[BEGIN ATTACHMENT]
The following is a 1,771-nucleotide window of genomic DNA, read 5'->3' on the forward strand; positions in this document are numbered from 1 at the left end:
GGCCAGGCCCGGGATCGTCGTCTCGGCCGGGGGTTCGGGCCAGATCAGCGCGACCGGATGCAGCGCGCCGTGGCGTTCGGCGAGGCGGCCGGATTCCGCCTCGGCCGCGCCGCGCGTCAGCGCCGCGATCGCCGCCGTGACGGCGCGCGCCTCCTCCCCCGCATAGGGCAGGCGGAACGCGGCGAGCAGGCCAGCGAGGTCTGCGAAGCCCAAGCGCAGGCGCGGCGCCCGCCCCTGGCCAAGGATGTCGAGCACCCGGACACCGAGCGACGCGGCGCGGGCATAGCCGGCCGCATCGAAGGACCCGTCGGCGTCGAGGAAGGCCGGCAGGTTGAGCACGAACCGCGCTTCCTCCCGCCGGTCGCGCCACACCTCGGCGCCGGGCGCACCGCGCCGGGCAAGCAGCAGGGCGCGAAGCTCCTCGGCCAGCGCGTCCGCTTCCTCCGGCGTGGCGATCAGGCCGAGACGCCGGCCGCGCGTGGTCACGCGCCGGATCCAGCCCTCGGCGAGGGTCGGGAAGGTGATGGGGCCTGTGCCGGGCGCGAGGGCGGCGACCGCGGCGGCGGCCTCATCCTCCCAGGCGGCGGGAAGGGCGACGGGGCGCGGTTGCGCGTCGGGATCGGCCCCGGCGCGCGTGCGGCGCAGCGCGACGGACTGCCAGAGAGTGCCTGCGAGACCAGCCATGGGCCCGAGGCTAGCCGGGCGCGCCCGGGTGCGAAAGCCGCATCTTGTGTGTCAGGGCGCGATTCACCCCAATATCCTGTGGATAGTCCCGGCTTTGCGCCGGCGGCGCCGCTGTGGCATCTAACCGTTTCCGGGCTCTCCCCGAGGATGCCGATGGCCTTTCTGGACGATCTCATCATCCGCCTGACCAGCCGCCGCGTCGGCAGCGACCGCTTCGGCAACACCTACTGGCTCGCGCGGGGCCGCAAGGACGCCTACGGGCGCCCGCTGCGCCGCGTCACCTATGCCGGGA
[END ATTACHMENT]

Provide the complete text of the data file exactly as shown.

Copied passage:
The following is a 1,771-nucleotide window of genomic DNA, read 5'->3' on the forward strand; positions in this document are numbered from 1 at the left end:
GGCCAGGCCCGGGATCGTCGTCTCGGCCGGGGGTTCGGGCCAGATCAGCGCGACCGGATGCAGCGCGCCGTGGCGTTCGGCGAGGCGGCCGGATTCCGCCTCGGCCGCGCCGCGCGTCAGCGCCGCGATCGCCGCCGTGACGGCGCGCGCCTCCTCCCCCGCATAGGGCAGGCGGAACGCGGCGAGCAGGCCAGCGAGGTCTGCGAAGCCCAAGCGCAGGCGCGGCGCCCGCCCCTGGCCAAGGATGTCGAGCACCCGGACACCGAGCGACGCGGCGCGGGCATAGCCGGCCGCATCGAAGGACCCGTCGGCGTCGAGGAAGGCCGGCAGGTTGAGCACGAACCGCGCTTCCTCCCGCCGGTCGCGCCACACCTCGGCGCCGGGCGCACCGCGCCGGGCAAGCAGCAGGGCGCGAAGCTCCTCGGCCAGCGCGTCCGCTTCCTCCGGCGTGGCGATCAGGCCGAGACGCCGGCCGCGCGTGGTCACGCGCCGGATCCAGCCCTCGGCGAGGGTCGGGAAGGTGATGGGGCCTGTGCCGGGCGCGAGGGCGGCGACCGCGGCGGCGGCCTCATCCTCCCAGGCGGCGGGAAGGGCGACGGGGCGCGGTTGCGCGTCGGGATCGGCCCCGGCGCGCGTGCGGCGCAGCGCGACGGACTGCCAGAGAGTGCCTGCGAGACCAGCCATGGGCCCGAGGCTAGCCGGGCGCGCCCGGGTGCGAAAGCCGCATCTTGTGTGTCAGGGCGCGATTCACCCCAATATCCTGTGGATAGTCCCGGCTTTGCGCCGGCGGCGCCGCTGTGGCATCTAACCGTTTCCGGGCTCTCCCCGAGGATGCCGATGGCCTTTCTGGACGATCTCATCATCCGCCTGACCAGCCGCCGCGTCGGCAGCGACCGCTTCGGCAACACCTACTGGCTCGCGCGGGGCCGCAAGGACGCCTACGGGCGCCCGCTGCGCCGCGTCACCTATGCCGGGA